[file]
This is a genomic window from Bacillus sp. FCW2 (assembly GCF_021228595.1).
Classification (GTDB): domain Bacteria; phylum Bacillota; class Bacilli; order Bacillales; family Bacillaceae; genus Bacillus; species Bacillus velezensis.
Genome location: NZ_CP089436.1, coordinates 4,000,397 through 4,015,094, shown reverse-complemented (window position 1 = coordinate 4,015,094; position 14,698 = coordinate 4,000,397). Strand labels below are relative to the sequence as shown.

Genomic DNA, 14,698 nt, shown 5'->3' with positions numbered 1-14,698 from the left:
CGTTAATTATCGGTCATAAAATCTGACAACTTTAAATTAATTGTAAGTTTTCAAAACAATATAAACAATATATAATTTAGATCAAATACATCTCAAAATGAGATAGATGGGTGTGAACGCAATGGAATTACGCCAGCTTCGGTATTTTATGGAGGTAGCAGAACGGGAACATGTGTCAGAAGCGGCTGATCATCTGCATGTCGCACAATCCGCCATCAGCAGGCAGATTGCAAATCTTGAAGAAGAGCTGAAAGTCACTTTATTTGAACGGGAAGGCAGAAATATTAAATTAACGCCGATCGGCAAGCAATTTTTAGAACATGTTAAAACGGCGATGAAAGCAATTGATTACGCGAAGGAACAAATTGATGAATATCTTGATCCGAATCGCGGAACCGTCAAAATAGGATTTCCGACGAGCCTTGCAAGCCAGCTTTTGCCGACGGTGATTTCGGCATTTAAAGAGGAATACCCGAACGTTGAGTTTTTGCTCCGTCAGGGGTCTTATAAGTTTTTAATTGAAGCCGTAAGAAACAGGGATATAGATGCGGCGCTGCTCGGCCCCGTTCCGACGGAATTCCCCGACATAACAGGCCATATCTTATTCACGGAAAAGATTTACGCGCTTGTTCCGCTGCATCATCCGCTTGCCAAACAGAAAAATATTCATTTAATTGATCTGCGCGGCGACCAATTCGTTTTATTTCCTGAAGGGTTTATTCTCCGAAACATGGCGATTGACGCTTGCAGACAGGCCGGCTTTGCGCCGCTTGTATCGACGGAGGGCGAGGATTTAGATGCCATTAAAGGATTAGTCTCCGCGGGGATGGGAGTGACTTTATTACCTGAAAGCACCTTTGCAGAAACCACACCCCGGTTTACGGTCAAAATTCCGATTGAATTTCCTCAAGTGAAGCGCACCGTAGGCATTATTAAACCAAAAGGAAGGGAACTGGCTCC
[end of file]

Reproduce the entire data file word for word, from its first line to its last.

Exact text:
This is a genomic window from Bacillus sp. FCW2 (assembly GCF_021228595.1).
Classification (GTDB): domain Bacteria; phylum Bacillota; class Bacilli; order Bacillales; family Bacillaceae; genus Bacillus; species Bacillus velezensis.
Genome location: NZ_CP089436.1, coordinates 4,000,397 through 4,015,094, shown reverse-complemented (window position 1 = coordinate 4,015,094; position 14,698 = coordinate 4,000,397). Strand labels below are relative to the sequence as shown.

Genomic DNA, 14,698 nt, shown 5'->3' with positions numbered 1-14,698 from the left:
CGTTAATTATCGGTCATAAAATCTGACAACTTTAAATTAATTGTAAGTTTTCAAAACAATATAAACAATATATAATTTAGATCAAATACATCTCAAAATGAGATAGATGGGTGTGAACGCAATGGAATTACGCCAGCTTCGGTATTTTATGGAGGTAGCAGAACGGGAACATGTGTCAGAAGCGGCTGATCATCTGCATGTCGCACAATCCGCCATCAGCAGGCAGATTGCAAATCTTGAAGAAGAGCTGAAAGTCACTTTATTTGAACGGGAAGGCAGAAATATTAAATTAACGCCGATCGGCAAGCAATTTTTAGAACATGTTAAAACGGCGATGAAAGCAATTGATTACGCGAAGGAACAAATTGATGAATATCTTGATCCGAATCGCGGAACCGTCAAAATAGGATTTCCGACGAGCCTTGCAAGCCAGCTTTTGCCGACGGTGATTTCGGCATTTAAAGAGGAATACCCGAACGTTGAGTTTTTGCTCCGTCAGGGGTCTTATAAGTTTTTAATTGAAGCCGTAAGAAACAGGGATATAGATGCGGCGCTGCTCGGCCCCGTTCCGACGGAATTCCCCGACATAACAGGCCATATCTTATTCACGGAAAAGATTTACGCGCTTGTTCCGCTGCATCATCCGCTTGCCAAACAGAAAAATATTCATTTAATTGATCTGCGCGGCGACCAATTCGTTTTATTTCCTGAAGGGTTTATTCTCCGAAACATGGCGATTGACGCTTGCAGACAGGCCGGCTTTGCGCCGCTTGTATCGACGGAGGGCGAGGATTTAGATGCCATTAAAGGATTAGTCTCCGCGGGGATGGGAGTGACTTTATTACCTGAAAGCACCTTTGCAGAAACCACACCCCGGTTTACGGTCAAAATTCCGATTGAATTTCCTCAAGTGAAGCGCACCGTAGGCATTATTAAACCAAAAGGAAGGGAACTGGCTCC